Malaria is caused by single-celled parasites that accumulate in large groups in the salivary glands of mosquitoes before human transmission. Limited space does not allow them to actually move unless this restriction is removed through appropriate experimental training. It was in such experiments that researchers from the University of Heidelberg set in motion pathogenic microorganisms and analyzed the resulting image data using advanced image processing techniques. The data show that collectively moving pathogens form vortex systems that are largely determined by physical principles. Special computer simulations have helped identify the mechanisms underlying these rotational movements.
The collective movement of biological organisms is a common phenomenon in the natural world. Insects and fish, for example, tend to move in swarms. Often collective movement also occurs at the cellular level, for example, when cancer cells migrate from a tumor or bacteria form a biofilm. The collaboration of many people can lead to so-called emergent behavior – new characteristics that would not otherwise exist in this form. “In physics, collectivity creates important processes such as phase transitions, superconductivity, and magnetic properties,” explains Professor Dr. Ulrich Schwartz, head of the “Physics of Complex Biosystems” working group at the Institute of Theoretical Physics, University of Heidelberg. In an interdisciplinary study with Professor Dr. Friedrich Frischknecht (Malaria Research) and Professor Dr. Carl Rohr (Biomedical Image Analysis), he showed that collective movement can also occur in Plasmodium, the causative agent of malaria.
The unicellular organism is introduced into the skin through a mosquito bite, developing first in the liver and then in the blood. Because Plasmodium in most of its stages acts as a single cell, so far its collective properties have hardly been studied. In the salivary gland, the mosquito parasite has a long and curved crescent-like shape and is known as a sporozoite. “As soon as mosquitoes inject sporozoites into the skin, individual parasites begin to move rapidly to the blood vessels. This is a critical phase of infection, because it is successful only if the pathogen enters the bloodstream, “- said Prof. Frishknecht.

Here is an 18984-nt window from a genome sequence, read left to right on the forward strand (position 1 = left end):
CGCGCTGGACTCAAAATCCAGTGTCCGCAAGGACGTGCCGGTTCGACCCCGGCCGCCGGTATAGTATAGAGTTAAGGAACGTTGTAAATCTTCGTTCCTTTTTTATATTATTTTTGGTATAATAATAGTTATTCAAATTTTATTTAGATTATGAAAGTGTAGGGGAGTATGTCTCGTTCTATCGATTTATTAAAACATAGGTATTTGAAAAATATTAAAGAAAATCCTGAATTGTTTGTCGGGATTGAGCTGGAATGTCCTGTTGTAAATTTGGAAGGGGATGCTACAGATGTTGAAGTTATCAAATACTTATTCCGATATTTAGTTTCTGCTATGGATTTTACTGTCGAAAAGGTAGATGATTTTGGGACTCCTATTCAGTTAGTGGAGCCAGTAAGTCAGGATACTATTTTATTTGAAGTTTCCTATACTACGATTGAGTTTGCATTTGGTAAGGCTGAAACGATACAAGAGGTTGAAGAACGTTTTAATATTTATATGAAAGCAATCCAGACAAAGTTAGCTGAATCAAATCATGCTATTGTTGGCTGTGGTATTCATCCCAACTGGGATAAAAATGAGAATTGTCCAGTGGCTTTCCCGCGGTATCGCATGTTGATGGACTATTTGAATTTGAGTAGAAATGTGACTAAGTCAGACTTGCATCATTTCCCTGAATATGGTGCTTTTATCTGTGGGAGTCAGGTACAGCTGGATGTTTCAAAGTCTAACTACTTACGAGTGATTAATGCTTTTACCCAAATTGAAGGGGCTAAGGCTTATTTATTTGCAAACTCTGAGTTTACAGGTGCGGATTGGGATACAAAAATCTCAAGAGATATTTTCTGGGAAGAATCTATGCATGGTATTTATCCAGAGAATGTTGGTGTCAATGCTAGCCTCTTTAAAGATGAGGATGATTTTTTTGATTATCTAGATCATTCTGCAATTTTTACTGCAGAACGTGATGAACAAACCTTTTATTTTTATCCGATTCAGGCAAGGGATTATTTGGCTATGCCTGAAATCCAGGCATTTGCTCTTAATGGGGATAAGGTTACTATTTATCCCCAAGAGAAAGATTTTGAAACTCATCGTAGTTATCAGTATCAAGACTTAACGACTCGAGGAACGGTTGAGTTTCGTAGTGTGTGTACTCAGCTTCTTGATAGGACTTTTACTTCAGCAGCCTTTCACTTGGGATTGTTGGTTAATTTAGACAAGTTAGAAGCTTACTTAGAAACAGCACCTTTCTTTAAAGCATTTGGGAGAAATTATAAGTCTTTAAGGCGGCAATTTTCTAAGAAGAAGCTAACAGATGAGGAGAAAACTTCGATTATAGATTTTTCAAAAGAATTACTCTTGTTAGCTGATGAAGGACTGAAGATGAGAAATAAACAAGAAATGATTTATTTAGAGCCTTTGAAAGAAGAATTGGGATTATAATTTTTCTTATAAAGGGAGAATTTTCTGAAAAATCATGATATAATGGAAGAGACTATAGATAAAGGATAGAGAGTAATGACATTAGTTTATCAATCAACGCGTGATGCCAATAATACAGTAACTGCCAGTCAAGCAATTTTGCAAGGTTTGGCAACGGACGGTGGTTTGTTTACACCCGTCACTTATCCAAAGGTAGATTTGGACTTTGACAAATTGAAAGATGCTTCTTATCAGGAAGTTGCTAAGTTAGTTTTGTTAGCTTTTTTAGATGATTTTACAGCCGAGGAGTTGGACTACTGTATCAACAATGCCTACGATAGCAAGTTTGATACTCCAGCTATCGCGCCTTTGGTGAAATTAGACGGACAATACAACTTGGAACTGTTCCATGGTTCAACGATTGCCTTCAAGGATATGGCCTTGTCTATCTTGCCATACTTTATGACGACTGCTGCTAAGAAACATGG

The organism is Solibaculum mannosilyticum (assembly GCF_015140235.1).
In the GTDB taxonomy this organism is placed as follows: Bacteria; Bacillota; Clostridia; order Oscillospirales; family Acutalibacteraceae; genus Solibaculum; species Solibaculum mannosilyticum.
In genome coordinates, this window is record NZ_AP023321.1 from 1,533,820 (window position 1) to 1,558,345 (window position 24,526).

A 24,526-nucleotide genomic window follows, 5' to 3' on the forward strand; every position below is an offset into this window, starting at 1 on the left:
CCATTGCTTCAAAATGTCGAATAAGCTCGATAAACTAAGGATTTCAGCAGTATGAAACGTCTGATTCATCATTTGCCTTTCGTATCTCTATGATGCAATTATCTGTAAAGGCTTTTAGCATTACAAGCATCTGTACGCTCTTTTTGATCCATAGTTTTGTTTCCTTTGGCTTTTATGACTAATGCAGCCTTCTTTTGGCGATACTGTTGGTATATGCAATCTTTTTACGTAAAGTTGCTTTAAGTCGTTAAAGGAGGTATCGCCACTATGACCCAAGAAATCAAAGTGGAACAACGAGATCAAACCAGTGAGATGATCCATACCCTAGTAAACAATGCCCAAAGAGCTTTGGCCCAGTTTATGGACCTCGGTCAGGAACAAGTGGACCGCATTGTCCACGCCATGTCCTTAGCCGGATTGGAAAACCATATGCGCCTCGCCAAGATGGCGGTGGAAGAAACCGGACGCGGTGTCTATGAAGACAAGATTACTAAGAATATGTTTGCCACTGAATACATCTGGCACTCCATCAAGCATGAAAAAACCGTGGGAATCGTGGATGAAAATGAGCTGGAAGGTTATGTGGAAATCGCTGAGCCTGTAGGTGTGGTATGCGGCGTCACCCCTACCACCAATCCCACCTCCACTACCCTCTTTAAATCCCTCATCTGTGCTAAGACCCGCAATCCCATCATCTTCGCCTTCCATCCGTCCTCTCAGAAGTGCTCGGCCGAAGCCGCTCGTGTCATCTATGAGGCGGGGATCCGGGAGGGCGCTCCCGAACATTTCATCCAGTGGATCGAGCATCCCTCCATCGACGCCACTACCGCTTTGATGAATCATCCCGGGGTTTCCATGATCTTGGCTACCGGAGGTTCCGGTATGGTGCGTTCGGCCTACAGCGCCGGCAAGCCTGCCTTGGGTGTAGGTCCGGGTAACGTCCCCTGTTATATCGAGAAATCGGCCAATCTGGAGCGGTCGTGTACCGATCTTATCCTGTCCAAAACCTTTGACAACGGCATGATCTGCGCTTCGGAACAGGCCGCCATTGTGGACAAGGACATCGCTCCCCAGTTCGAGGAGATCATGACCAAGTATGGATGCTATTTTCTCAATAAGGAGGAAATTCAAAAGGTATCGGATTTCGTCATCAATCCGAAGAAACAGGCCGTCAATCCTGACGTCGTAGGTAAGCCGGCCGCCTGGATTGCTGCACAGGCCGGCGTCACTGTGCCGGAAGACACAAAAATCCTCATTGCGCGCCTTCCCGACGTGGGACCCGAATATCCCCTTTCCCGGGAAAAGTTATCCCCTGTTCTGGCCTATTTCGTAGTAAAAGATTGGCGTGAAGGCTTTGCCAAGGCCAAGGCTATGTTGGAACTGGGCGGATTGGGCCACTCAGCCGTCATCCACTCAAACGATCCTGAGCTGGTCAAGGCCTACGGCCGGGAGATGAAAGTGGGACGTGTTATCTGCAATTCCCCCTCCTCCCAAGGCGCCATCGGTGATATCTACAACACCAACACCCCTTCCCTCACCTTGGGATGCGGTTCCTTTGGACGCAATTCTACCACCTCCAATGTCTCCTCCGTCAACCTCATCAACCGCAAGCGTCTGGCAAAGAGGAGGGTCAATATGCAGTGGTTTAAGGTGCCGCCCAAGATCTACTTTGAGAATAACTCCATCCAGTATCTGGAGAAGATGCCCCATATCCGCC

In their research at the Center for Infectious Diseases of Heidelberg University Hospital, Friedrich Frischnecht and his team found that parasites in infected salivary glands can be mobilized as a team. For this purpose salivary glands are cut off from a mosquito and carefully pressed between two small glass plates. The researchers were surprised to find that the crescent-shaped cells form rotating vortices in the new drug. They resemble the collective movements of bacteria or fish, although different in that they always rotate in the same direction. Thus, parasitic vortices are chiral in nature and – also unexpectedly – fluctuate in size. According to Professor Frishknecht, these fluctuations point to emerging characteristics because they are only possible in a group of motile cells and are amplified in large vortices.
To better understand these phenomena, experimental data were analyzed quantitatively. The groups of Ulrich Schwartz and Karl Rohr, head of the biomedical computer vision group at the University of Heidelberg’s BioQuant Center, used advanced imaging techniques for this purpose. They were able to track individual parasites in rotating vortices and measure their velocity and curvature. Using so-called agent-based computer simulations, it has been possible to pinpoint those laws that can explain all aspects of experimental observations. The interactions of active motion, curved cell shape, and chirality combined with mechanical flexibility are sufficient to explain the phenomena of sorting and oscillations in parasitic vortices. The fluctuations observed by scientists arise because the movement of individual pathogens is converted into elastic energy stored in the vortex. “Our new model system makes it possible to better understand the physics of teams with elastic properties and possibly make them suitable for technical applications in the future,” says physicist Ulrich Schwartz.
In the next step, researchers investigate exactly how chirality occurs. The structure of sporozoites suggests various possibilities that can be explored in experiments with genetic mutations. Initial computer simulations have already shown that parasites that rotate to the right and left quickly separate and form separate vortex systems. A better understanding of the underlying molecular mechanisms may open new avenues for sporozoite movement at the beginning of each malarial infection. “In any case, our study has shown that the mechanisms of pathogenic microorganisms play an extremely important and hitherto perceived role – a conclusion that also opens up new perspectives for medical interventions,” explains infectious disease specialist Friedrich Frishknecht.
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